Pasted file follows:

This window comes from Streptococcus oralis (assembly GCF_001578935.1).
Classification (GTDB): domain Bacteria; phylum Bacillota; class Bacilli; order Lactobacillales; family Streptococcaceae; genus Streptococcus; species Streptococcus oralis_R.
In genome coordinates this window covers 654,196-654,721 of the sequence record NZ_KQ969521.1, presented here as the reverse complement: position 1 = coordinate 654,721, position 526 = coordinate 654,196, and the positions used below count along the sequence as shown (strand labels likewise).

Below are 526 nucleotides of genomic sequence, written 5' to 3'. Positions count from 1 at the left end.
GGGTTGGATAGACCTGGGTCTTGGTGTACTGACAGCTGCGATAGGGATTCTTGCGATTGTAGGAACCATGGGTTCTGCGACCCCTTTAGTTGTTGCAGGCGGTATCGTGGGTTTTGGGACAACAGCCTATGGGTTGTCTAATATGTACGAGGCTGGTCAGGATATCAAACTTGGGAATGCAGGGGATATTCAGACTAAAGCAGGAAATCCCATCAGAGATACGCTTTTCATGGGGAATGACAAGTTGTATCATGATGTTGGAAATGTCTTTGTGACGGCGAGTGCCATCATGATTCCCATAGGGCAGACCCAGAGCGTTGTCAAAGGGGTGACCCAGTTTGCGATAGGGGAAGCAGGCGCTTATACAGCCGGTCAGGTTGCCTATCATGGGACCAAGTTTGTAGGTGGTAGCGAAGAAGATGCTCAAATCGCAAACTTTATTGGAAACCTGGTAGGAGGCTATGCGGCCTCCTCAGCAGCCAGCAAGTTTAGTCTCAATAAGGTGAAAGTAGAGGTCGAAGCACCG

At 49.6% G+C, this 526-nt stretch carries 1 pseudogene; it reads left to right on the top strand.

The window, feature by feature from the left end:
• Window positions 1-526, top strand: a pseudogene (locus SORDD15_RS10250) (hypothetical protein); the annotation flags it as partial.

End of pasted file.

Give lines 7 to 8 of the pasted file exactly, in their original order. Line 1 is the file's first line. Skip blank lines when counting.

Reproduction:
The window, feature by feature from the left end:
• Window positions 1-526, top strand: a pseudogene (locus SORDD15_RS10250) (hypothetical protein); the annotation flags it as partial.